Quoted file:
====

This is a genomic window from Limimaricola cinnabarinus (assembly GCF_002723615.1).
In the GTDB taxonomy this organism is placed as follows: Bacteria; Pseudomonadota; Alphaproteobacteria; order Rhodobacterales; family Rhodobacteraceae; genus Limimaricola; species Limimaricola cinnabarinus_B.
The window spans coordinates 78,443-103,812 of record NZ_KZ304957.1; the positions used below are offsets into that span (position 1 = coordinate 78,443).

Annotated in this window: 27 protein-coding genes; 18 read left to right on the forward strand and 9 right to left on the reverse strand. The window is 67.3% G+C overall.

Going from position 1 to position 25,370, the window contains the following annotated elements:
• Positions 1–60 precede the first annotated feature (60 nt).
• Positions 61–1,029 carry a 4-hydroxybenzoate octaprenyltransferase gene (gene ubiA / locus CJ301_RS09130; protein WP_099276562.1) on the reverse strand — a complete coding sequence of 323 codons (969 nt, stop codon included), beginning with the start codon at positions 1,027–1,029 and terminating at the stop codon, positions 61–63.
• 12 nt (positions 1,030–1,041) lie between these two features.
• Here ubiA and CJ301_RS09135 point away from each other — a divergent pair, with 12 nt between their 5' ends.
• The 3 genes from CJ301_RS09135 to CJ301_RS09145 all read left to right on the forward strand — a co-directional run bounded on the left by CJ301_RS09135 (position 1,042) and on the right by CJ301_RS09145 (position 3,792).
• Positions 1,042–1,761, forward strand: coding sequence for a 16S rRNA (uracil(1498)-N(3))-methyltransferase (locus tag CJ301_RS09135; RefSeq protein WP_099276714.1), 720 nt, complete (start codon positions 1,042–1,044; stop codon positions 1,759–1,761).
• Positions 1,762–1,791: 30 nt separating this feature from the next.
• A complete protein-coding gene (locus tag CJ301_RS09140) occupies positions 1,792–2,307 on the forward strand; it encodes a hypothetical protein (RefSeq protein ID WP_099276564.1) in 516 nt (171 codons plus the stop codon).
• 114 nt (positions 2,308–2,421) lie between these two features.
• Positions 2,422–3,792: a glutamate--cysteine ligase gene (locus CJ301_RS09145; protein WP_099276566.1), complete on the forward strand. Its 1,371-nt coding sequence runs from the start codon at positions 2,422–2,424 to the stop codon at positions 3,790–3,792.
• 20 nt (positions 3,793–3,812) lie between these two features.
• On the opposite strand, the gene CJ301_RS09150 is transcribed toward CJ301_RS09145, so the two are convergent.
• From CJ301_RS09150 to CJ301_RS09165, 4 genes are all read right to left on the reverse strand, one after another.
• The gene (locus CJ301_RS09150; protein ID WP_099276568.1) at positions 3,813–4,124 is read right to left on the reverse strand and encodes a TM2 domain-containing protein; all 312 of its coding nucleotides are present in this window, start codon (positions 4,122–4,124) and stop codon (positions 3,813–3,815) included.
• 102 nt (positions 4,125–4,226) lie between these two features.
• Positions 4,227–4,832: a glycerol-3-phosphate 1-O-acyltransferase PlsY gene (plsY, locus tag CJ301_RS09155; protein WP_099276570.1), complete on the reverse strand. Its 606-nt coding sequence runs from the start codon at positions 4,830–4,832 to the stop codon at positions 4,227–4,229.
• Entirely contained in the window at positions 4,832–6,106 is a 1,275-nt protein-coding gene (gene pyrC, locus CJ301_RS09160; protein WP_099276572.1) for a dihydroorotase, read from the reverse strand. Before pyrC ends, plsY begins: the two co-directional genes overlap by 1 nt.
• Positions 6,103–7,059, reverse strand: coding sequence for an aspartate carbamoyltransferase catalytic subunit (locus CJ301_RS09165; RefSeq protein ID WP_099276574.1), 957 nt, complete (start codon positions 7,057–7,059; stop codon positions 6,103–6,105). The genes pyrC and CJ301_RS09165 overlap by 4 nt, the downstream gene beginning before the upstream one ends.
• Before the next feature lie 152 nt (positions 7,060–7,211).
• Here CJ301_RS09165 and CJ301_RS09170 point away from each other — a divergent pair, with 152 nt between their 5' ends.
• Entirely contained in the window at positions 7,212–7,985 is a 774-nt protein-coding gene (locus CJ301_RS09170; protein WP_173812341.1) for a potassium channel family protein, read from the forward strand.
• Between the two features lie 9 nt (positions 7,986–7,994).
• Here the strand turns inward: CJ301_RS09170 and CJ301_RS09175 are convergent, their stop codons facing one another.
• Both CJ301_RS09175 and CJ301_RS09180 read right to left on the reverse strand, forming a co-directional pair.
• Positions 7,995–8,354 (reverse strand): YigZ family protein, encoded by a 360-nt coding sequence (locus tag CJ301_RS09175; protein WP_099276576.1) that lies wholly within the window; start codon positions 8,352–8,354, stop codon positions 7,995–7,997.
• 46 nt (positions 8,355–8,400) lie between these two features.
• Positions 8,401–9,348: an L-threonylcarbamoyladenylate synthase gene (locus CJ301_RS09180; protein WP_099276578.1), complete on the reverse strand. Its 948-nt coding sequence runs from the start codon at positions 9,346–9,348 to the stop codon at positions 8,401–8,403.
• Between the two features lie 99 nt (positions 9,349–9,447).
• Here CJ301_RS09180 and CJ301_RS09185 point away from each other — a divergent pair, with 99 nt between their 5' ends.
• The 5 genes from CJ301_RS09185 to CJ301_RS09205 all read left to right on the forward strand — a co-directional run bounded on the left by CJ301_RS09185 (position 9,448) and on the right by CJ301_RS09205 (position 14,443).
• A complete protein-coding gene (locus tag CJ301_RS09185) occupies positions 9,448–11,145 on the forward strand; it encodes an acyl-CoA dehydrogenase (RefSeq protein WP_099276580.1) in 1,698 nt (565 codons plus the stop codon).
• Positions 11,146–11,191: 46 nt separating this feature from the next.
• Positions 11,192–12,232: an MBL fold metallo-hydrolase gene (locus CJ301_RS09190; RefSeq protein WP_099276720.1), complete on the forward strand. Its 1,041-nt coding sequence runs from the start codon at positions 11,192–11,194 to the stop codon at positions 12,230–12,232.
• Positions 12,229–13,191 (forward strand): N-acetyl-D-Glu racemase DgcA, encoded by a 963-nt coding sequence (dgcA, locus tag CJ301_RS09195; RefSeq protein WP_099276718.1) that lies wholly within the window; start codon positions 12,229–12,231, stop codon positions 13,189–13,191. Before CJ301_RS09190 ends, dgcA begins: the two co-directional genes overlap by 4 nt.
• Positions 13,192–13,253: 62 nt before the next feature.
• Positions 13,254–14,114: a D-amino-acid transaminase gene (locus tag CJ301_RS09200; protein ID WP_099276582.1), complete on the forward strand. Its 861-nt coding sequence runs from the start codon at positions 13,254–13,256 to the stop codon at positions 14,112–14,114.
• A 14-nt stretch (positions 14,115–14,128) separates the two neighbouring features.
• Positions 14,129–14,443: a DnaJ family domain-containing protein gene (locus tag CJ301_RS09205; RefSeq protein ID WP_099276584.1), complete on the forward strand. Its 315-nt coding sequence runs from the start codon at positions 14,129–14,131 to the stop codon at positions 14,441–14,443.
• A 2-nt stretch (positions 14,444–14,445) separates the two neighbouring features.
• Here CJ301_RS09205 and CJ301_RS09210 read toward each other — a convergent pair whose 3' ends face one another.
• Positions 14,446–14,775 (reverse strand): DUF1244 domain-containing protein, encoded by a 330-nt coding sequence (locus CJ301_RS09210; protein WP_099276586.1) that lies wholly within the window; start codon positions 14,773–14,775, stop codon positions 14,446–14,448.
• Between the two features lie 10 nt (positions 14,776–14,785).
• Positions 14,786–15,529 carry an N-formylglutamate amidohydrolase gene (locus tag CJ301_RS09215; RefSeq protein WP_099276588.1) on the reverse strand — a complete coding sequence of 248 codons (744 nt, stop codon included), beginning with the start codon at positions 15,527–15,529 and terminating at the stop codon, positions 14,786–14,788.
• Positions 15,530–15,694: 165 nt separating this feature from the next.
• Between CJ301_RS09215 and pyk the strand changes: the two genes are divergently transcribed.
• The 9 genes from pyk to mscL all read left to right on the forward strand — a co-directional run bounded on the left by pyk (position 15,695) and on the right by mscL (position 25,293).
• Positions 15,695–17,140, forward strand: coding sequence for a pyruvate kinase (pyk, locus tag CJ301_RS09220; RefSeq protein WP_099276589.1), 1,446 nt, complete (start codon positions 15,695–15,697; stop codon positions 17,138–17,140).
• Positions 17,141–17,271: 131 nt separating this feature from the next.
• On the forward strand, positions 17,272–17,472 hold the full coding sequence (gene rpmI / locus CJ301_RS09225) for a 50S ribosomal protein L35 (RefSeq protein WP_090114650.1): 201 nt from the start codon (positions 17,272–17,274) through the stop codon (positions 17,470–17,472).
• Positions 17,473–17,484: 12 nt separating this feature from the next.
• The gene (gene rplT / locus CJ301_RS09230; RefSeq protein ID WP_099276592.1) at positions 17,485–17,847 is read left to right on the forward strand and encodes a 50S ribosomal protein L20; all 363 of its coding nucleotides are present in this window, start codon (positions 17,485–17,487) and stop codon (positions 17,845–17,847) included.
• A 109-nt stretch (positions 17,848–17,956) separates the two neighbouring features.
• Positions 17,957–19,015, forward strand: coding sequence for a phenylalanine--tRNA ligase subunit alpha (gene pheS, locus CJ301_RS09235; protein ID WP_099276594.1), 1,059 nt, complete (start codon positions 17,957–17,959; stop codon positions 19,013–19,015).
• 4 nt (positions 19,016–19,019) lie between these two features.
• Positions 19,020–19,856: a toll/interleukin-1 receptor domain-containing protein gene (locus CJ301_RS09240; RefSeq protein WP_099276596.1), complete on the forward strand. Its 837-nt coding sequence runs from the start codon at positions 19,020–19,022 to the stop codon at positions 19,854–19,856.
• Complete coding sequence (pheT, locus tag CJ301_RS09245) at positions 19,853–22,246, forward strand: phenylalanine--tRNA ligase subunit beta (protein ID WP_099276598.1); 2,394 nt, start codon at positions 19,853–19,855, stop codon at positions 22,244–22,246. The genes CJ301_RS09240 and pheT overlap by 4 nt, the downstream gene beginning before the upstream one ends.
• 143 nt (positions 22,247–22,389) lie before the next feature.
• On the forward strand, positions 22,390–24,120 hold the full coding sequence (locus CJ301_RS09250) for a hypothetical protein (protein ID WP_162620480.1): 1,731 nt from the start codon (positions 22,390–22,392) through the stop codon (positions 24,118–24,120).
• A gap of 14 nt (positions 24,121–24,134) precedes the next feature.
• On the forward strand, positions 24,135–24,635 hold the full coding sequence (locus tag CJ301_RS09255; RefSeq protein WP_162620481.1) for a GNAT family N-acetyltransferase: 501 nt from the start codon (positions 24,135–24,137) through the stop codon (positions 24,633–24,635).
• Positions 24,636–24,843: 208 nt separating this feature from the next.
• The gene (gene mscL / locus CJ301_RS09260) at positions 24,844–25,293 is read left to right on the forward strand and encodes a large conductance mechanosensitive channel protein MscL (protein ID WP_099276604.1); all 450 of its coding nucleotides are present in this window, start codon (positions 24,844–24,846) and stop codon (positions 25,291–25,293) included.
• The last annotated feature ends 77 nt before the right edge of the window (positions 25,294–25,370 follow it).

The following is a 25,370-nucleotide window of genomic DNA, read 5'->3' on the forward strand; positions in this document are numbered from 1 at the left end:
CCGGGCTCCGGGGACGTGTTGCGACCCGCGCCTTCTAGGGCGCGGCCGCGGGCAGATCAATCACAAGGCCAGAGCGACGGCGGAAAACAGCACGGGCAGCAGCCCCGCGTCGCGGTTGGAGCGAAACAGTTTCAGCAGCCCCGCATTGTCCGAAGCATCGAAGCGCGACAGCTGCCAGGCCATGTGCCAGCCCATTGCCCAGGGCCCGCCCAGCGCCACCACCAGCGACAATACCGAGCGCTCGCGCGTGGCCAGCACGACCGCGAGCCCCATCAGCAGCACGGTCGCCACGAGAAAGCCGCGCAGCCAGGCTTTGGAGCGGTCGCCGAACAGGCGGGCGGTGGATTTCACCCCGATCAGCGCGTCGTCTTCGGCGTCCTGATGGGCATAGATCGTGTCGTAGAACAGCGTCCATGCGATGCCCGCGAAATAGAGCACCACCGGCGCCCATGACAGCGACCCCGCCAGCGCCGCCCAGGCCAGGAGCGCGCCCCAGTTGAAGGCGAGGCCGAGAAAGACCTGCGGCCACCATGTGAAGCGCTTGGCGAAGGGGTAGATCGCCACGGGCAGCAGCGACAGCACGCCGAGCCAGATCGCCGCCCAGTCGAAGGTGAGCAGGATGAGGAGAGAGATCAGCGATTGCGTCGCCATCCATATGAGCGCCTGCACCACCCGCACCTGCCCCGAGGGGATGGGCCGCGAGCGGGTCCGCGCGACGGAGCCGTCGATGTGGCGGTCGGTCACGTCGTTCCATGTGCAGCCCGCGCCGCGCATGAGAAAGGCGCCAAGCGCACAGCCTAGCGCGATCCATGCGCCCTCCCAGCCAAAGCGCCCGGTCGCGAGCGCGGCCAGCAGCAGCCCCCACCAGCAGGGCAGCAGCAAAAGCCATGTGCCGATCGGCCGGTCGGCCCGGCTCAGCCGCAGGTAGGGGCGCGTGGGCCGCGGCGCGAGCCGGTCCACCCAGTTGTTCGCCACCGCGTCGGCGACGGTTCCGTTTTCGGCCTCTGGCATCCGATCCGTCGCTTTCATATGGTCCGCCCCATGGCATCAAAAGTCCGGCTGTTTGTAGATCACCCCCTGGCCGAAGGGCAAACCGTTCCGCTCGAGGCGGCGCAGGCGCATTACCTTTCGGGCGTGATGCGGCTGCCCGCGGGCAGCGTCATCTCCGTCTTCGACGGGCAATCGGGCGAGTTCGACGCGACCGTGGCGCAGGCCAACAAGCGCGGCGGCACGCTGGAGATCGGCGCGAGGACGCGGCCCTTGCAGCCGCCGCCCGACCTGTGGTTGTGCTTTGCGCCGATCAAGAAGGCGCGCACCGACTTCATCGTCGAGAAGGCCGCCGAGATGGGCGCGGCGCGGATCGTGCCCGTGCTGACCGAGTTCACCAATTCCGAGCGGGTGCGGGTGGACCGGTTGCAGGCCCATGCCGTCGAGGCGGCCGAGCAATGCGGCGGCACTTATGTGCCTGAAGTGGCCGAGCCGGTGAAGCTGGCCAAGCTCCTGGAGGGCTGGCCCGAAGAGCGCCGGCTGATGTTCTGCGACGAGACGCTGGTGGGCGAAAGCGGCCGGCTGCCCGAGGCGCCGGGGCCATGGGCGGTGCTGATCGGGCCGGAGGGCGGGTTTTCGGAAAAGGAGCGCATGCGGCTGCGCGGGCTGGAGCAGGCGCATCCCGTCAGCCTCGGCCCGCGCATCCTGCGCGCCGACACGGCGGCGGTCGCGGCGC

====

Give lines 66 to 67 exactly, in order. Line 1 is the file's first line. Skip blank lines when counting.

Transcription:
• Positions 24,636–24,843: 208 nt separating this feature from the next.
• The gene (gene mscL / locus CJ301_RS09260) at positions 24,844–25,293 is read left to right on the forward strand and encodes a large conductance mechanosensitive channel protein MscL (protein ID WP_099276604.1); all 450 of its coding nucleotides are present in this window, start codon (positions 24,844–24,846) and stop codon (positions 25,291–25,293) included.